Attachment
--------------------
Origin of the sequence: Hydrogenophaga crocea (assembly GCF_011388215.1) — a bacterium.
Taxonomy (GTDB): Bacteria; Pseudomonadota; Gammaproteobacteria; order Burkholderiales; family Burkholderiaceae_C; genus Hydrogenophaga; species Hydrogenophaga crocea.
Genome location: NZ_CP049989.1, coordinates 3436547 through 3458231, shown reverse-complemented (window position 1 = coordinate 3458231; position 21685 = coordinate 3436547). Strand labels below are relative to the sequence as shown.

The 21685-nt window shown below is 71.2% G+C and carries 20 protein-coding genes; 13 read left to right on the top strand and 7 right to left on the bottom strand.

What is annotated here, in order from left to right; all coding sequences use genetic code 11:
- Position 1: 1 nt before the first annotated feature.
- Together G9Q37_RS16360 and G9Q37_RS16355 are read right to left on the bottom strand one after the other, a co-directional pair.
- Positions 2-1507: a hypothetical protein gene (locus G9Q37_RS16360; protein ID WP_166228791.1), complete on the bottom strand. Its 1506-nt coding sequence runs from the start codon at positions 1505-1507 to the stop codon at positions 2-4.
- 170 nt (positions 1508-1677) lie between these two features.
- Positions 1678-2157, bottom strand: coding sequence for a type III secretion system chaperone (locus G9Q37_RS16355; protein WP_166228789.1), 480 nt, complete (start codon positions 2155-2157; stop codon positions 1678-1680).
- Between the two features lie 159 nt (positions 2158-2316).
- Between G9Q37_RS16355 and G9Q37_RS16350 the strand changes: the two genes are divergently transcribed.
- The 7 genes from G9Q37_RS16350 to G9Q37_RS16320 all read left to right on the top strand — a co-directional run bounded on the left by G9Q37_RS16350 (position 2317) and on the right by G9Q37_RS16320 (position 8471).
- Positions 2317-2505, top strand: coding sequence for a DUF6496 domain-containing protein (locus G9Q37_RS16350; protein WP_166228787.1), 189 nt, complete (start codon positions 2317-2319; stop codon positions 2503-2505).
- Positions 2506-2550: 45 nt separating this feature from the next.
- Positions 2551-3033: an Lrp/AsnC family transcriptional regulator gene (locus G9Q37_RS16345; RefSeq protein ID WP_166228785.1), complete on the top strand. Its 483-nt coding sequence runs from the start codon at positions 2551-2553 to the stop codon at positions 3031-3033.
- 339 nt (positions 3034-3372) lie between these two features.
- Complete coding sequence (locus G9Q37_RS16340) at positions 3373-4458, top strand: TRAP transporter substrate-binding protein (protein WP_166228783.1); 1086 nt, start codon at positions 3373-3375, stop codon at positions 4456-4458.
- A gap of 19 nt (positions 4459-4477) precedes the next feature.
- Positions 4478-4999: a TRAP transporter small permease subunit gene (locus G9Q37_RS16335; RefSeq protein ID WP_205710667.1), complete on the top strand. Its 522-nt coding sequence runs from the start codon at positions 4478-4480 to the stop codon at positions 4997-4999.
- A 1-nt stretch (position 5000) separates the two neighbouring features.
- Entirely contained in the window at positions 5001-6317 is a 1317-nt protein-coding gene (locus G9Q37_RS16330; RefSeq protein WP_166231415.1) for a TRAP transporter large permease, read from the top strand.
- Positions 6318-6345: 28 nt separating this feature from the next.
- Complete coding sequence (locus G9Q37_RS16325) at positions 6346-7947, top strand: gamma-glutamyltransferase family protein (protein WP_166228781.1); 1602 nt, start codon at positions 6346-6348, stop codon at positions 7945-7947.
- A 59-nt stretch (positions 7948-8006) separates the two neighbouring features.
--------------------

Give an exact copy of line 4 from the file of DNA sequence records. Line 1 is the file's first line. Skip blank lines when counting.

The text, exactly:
The 21685-nt window shown below is 71.2% G+C and carries 20 protein-coding genes; 13 read left to right on the top strand and 7 right to left on the bottom strand.